How to do a product discovery? Well, product discovery plays an important role. Especially, in helping product teams decide which products to focus on and build. While at the same time, setting the stage for achieving product excellence.
So, how will you do product discovery? Well, you can do it in few simple steps.
Steps On How To Do A Product Discovery
- Hear your customers. Understand their underlying needs and feelings.
- Create a complete picture of your customer. How? By crowdsourcing different perspectives across your team.
- Listen. Do not rush to a solution. Rather, ponder the customer’s root problems.
- Try visual mapping to gain clarity.
- Gather customer feedback and reviews.
- Be objective. Take note: Not every idea will stick.
- Test your assumptions.
Those are the simple steps in doing a product discovery. But, there are also proposed product discovery techniques. Now we’ll discuss the most common methods you’ll likely encounter.
The Product Discovery Techniques
Others define it as a way of solving problems through designs and creativity. Besides, it can be a universal approach to solve any kind of problem.
So, that’s what makes it a great tool. Moreover, Design Thinking focuses on four pillars.
It’s all about understanding your customer’s needs. Meaning, you’re putting yourself into their shoes and dive into the feelings.
It’s also connected with interviewing people. Or finding real user stories. Participants then define the problems that they’ll be trying to address next.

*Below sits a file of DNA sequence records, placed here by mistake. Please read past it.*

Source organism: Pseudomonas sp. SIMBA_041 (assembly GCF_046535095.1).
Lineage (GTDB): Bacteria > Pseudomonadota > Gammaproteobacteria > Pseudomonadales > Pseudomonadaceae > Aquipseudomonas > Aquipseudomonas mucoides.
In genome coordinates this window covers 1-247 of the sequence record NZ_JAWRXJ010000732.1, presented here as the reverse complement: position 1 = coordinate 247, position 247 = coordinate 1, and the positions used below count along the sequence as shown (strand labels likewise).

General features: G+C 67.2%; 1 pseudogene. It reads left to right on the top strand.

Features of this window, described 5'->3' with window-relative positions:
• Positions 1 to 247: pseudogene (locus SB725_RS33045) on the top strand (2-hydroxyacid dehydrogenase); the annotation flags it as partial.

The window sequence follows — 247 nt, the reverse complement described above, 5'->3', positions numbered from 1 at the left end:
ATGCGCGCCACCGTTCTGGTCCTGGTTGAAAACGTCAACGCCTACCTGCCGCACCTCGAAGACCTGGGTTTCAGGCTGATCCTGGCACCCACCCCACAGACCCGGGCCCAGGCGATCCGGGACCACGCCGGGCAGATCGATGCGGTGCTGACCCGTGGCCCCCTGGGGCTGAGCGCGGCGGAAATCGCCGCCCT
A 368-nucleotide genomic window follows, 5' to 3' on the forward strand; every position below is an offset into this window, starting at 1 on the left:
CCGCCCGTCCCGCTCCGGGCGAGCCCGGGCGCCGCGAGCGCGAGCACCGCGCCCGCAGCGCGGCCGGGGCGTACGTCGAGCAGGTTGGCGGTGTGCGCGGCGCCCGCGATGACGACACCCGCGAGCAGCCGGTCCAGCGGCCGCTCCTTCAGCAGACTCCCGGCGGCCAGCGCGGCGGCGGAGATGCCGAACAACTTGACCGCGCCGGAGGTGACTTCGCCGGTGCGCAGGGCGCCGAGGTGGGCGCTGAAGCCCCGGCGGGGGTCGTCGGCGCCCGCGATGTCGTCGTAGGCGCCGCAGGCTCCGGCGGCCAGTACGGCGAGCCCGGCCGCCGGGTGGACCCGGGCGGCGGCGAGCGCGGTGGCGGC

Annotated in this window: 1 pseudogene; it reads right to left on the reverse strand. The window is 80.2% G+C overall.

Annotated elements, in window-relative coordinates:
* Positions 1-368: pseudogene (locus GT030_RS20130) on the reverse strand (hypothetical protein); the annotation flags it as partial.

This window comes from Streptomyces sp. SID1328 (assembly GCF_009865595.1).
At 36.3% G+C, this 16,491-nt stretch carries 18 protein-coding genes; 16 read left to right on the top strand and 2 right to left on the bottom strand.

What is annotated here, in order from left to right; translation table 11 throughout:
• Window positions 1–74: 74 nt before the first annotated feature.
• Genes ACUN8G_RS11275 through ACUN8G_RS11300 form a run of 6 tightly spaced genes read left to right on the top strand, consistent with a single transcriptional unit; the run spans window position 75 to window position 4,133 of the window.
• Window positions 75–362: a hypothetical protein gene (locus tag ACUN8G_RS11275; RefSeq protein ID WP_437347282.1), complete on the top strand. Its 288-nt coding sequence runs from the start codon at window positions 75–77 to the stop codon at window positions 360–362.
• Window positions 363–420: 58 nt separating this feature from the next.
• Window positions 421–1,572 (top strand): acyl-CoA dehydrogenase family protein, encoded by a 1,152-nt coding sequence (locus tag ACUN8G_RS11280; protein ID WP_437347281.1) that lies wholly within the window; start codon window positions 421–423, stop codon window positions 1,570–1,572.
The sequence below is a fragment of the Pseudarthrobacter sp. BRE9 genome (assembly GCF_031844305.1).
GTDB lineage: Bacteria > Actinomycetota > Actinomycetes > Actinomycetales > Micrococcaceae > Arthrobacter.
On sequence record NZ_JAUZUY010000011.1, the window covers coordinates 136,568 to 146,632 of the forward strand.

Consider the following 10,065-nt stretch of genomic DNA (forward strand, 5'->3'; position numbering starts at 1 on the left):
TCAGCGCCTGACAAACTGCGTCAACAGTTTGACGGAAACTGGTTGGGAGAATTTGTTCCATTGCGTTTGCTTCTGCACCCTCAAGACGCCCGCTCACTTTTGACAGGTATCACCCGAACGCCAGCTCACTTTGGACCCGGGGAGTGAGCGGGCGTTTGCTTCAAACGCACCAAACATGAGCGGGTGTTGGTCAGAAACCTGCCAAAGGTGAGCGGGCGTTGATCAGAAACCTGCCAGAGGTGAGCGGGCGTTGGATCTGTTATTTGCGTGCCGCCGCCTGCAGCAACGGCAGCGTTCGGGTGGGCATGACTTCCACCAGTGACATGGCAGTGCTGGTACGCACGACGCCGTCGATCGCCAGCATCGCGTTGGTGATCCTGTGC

This stage means coming up with many ideas as much as possible. So, these ideas should be the possible answer to the established question.
Participants may also collect the ideas of others. Thus, proving a way of getting even better ideas.
This stage analyzes each idea produced from the previous stage. This helps the team to come up with ideas for prototypes. After then, they will break it into pieces and put it in motion.
This is to measure how a prototype is performing. Thus, during the testing, the team gather as much data as possible. But, depending on the results of the testing, the team might repeat the flow of Design Thinking.
Job To Be Done
‘Jobs To Be Done’ is a powerful framework that takes a different approach to solve a problem. That’s because it focuses on a job a target is trying to achieve. Rather than looking at the problem from a user’s perspective.
Objectives And Key Results (OKR)
What’s the use of OKRs? Well, it’s a way of making ambitious plans and setting specific goals. It also allows you to measure if you meet your objectives.
However, don’t provide much support at the brainstorming stage. That’s because it focuses on the product’s objectives. But, the bright side is they make pretty good metrics for product discovery.
Riskiest Assumptions Test (RAT)
It focuses heavily on doing multiple tests of even the smallest prototypes. Thus, the team can gather valuable data from clients. And as early in the process as possible. Furthermore, RAT determines the biggest assumptions about a product.
It’s a two-day intense meeting led by a facilitator called an inceptor. It begins with introducing a concept, mock-ups, ideas, and user stories.
Participants then analyze customer roles, thinking about issues, benefits, and risks. After that, they generate ideas, something similar to Design Thinking.